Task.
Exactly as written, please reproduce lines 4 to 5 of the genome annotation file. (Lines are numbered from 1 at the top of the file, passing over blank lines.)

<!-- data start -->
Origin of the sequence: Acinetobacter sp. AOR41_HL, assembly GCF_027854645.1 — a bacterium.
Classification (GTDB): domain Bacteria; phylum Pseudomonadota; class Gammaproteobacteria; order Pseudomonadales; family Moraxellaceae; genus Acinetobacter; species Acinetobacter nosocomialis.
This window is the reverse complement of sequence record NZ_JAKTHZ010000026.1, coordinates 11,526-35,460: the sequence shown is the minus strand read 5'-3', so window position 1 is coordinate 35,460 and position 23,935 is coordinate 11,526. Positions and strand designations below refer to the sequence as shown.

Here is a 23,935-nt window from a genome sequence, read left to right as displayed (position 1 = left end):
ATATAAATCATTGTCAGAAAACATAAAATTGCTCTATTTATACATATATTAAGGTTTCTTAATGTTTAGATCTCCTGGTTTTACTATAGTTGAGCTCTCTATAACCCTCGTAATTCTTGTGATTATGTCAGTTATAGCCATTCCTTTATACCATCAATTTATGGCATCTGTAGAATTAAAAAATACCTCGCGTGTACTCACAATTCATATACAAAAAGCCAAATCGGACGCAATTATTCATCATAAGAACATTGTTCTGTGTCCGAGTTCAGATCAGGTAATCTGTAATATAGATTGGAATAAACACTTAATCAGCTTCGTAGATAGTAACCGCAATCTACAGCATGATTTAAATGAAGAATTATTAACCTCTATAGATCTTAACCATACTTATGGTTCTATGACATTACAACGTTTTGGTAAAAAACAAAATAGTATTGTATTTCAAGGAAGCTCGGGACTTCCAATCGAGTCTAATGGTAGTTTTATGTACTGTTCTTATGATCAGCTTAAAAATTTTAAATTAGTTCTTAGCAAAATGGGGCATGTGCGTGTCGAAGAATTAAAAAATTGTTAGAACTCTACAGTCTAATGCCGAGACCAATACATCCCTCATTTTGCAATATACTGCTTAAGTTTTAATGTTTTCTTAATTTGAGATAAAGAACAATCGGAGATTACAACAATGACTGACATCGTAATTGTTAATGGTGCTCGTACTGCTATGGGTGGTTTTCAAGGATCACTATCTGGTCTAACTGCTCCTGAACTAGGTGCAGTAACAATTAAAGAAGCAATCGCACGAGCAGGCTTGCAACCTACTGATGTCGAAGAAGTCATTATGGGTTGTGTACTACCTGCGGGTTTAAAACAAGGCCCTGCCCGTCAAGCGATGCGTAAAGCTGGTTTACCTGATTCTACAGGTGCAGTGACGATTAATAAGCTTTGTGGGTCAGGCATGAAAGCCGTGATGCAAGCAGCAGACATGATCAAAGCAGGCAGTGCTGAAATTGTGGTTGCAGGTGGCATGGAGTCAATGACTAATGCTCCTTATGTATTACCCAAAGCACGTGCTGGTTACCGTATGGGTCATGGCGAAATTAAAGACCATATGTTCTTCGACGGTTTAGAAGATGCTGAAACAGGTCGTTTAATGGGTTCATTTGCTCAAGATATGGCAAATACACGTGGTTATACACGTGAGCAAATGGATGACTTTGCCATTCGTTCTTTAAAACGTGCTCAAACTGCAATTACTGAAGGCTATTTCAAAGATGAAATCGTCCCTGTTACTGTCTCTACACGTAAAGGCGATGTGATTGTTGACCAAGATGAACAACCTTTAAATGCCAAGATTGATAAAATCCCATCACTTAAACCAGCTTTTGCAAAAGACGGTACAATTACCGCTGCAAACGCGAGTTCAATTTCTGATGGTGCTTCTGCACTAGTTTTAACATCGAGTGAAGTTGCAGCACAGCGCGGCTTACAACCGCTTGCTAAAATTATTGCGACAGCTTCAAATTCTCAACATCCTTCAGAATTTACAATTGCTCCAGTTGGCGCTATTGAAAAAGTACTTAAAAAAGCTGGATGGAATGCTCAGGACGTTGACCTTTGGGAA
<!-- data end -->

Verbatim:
Here is a 23,935-nt window from a genome sequence, read left to right as displayed (position 1 = left end):
ATATAAATCATTGTCAGAAAACATAAAATTGCTCTATTTATACATATATTAAGGTTTCTTAATGTTTAGATCTCCTGGTTTTACTATAGTTGAGCTCTCTATAACCCTCGTAATTCTTGTGATTATGTCAGTTATAGCCATTCCTTTATACCATCAATTTATGGCATCTGTAGAATTAAAAAATACCTCGCGTGTACTCACAATTCATATACAAAAAGCCAAATCGGACGCAATTATTCATCATAAGAACATTGTTCTGTGTCCGAGTTCAGATCAGGTAATCTGTAATATAGATTGGAATAAACACTTAATCAGCTTCGTAGATAGTAACCGCAATCTACAGCATGATTTAAATGAAGAATTATTAACCTCTATAGATCTTAACCATACTTATGGTTCTATGACATTACAACGTTTTGGTAAAAAACAAAATAGTATTGTATTTCAAGGAAGCTCGGGACTTCCAATCGAGTCTAATGGTAGTTTTATGTACTGTTCTTATGATCAGCTTAAAAATTTTAAATTAGTTCTTAGCAAAATGGGGCATGTGCGTGTCGAAGAATTAAAAAATTGTTAGAACTCTACAGTCTAATGCCGAGACCAATACATCCCTCATTTTGCAATATACTGCTTAAGTTTTAATGTTTTCTTAATTTGAGATAAAGAACAATCGGAGATTACAACAATGACTGACATCGTAATTGTTAATGGTGCTCGTACTGCTATGGGTGGTTTTCAAGGATCACTATCTGGTCTAACTGCTCCTGAACTAGGTGCAGTAACAATTAAAGAAGCAATCGCACGAGCAGGCTTGCAACCTACTGATGTCGAAGAAGTCATTATGGGTTGTGTACTACCTGCGGGTTTAAAACAAGGCCCTGCCCGTCAAGCGATGCGTAAAGCTGGTTTACCTGATTCTACAGGTGCAGTGACGATTAATAAGCTTTGTGGGTCAGGCATGAAAGCCGTGATGCAAGCAGCAGACATGATCAAAGCAGGCAGTGCTGAAATTGTGGTTGCAGGTGGCATGGAGTCAATGACTAATGCTCCTTATGTATTACCCAAAGCACGTGCTGGTTACCGTATGGGTCATGGCGAAATTAAAGACCATATGTTCTTCGACGGTTTAGAAGATGCTGAAACAGGTCGTTTAATGGGTTCATTTGCTCAAGATATGGCAAATACACGTGGTTATACACGTGAGCAAATGGATGACTTTGCCATTCGTTCTTTAAAACGTGCTCAAACTGCAATTACTGAAGGCTATTTCAAAGATGAAATCGTCCCTGTTACTGTCTCTACACGTAAAGGCGATGTGATTGTTGACCAAGATGAACAACCTTTAAATGCCAAGATTGATAAAATCCCATCACTTAAACCAGCTTTTGCAAAAGACGGTACAATTACCGCTGCAAACGCGAGTTCAATTTCTGATGGTGCTTCTGCACTAGTTTTAACATCGAGTGAAGTTGCAGCACAGCGCGGCTTACAACCGCTTGCTAAAATTATTGCGACAGCTTCAAATTCTCAACATCCTTCAGAATTTACAATTGCTCCAGTTGGCGCTATTGAAAAAGTACTTAAAAAAGCTGGATGGAATGCTCAGGACGTTGACCTTTGGGAA